The best way to fully soak up the atmosphere of Marrakech is by staying in a traditional riad somewhere in the medina. A riad is an authentic Moroccan house, sometimes hundreds of years old, often owned by a family. Riads often look like little palaces, hidden behind wooden doors and mud walls. From the outside, most of the buildings in the medina look the same, with basic architecture in sandy color. However, you never know what palace you might find once you open the door to a riad. It will feel like you stepped into a Moroccan fairytale of 1001 nights. Staying in a riad is the best way to experience Morrocan architecture firsthand. 

They are usually built in a way that all the rooms are connected to the central courtyard. Most of the courtyards are designed with symmetrical opulent tilework focused around a central swimming pool or fountain and lush vegetation. The perfect secluded oasis to come home to at the end of a day full of exploring. You will find riads in all kinds of styles, from trendy to traditional, from glamorous to boho. 

What I love the most about staying in a riad, is the warmth and genuine Moroccan cultural feeling you get, which often misses in a hotel. So it’s definitely an experience you don’t want to miss out on! If you want to know more about staying in a riad in Marrakech, we provided some of our personal recommendations.

Visit Maison de la Photographie

La Maison de La Photographie is an interesting museum located inside a riad. It exhibits an extensive collection of photographs and portraits showcasing Moroccan life from the 19th and 20th centuries. They celebrate the traditions, cultures, and life of Moroccans. Very interesting to see, not only for photography but also for history lovers. Most of the works that can be found in the museum are also for sale in the gift shop. For more information on temporary exhibitions and events check out the official website of Maison de la Photographie.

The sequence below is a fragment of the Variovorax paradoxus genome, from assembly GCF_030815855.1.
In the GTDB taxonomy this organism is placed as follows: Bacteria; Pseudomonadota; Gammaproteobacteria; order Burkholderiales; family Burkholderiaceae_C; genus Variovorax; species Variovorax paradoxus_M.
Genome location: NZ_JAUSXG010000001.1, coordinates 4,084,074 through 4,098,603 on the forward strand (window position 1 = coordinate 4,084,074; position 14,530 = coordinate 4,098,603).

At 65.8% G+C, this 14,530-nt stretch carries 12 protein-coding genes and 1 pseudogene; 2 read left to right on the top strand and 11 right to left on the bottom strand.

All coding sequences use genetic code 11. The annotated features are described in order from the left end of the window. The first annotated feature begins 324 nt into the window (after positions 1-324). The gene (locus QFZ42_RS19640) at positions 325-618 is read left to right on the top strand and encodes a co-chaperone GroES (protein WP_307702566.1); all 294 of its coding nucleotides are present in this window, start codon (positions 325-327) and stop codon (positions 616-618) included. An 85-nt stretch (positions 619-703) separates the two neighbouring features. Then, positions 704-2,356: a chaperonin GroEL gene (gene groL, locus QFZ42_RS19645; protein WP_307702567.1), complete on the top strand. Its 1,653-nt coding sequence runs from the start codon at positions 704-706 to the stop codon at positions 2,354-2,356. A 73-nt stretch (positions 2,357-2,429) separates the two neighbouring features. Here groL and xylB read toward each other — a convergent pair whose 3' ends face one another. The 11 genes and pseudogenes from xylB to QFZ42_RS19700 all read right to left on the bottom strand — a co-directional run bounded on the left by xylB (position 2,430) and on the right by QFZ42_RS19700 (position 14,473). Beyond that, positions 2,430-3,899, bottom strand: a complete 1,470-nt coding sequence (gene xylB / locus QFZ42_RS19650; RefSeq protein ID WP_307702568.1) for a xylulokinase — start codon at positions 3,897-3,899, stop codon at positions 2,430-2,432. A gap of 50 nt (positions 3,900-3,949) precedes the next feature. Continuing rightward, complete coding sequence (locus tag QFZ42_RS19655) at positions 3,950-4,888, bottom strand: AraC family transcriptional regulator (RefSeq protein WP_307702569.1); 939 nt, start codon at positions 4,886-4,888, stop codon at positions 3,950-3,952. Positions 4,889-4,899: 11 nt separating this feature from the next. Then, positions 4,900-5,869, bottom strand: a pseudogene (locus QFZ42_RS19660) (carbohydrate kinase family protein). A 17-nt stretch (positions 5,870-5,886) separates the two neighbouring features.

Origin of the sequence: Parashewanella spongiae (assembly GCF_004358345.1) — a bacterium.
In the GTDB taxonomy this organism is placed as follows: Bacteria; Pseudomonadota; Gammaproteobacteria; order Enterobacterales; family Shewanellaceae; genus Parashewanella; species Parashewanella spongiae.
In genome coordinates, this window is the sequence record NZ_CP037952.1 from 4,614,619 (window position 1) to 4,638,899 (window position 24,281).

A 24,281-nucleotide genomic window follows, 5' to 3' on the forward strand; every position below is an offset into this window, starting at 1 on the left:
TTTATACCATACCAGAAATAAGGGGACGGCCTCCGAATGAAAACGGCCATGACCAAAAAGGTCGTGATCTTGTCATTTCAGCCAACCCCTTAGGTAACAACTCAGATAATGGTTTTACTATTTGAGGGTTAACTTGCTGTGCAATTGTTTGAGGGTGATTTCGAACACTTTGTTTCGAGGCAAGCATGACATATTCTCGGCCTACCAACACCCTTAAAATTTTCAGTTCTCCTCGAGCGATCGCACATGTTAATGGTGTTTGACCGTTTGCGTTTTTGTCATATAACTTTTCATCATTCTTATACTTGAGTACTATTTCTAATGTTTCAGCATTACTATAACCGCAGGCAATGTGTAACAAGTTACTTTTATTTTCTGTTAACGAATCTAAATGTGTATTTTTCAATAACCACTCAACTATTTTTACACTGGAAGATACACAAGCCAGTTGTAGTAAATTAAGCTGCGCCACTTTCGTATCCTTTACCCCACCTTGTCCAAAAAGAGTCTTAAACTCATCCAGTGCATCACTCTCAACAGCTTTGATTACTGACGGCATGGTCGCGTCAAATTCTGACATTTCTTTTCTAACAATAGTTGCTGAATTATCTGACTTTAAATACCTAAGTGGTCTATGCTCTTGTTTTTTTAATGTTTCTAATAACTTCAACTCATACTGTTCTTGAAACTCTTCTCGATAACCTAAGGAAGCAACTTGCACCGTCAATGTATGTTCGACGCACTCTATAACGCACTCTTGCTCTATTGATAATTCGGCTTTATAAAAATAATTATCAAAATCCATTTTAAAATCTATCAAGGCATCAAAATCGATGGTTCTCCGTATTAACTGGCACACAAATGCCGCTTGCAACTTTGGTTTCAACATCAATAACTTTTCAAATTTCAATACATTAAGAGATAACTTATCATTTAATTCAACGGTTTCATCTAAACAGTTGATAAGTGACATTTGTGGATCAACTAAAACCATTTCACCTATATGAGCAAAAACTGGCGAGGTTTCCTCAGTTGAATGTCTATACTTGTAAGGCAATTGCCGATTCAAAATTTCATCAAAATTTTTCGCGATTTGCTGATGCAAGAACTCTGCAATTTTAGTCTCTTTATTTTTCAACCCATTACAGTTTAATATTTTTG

ENTRANCE FEE | Adults 50 DH (around €4,5);  Younger than 15 yrs FREE

OPENING HOURS | Daily from 9.30 AM – 7 PM

Do a traditional hammam

Marrakech is absolutely a beautiful and vibrant city, but exploring the medina can get quite exhausting. So escaping all the madness by booking a spa day is an excellent idea. You might have heard of Hammam before, a steam treatment in which you get exfoliated and cleansed in a steam room. In Morocco and Middle Eastern countries going to the hammam takes a central role in cultural and religious life. It’s a tradition going back to the times when having a private bathroom with running water wasn’t very common. In recent years hammams became more of a place for socializing and relaxing. Most Moroccans still go to a (public) hammam every week to purify and cleanse skin and mind before prayer. Hammam is one of the 5 traditional elements next to the mosque, school, bakery, and fountain (water elements).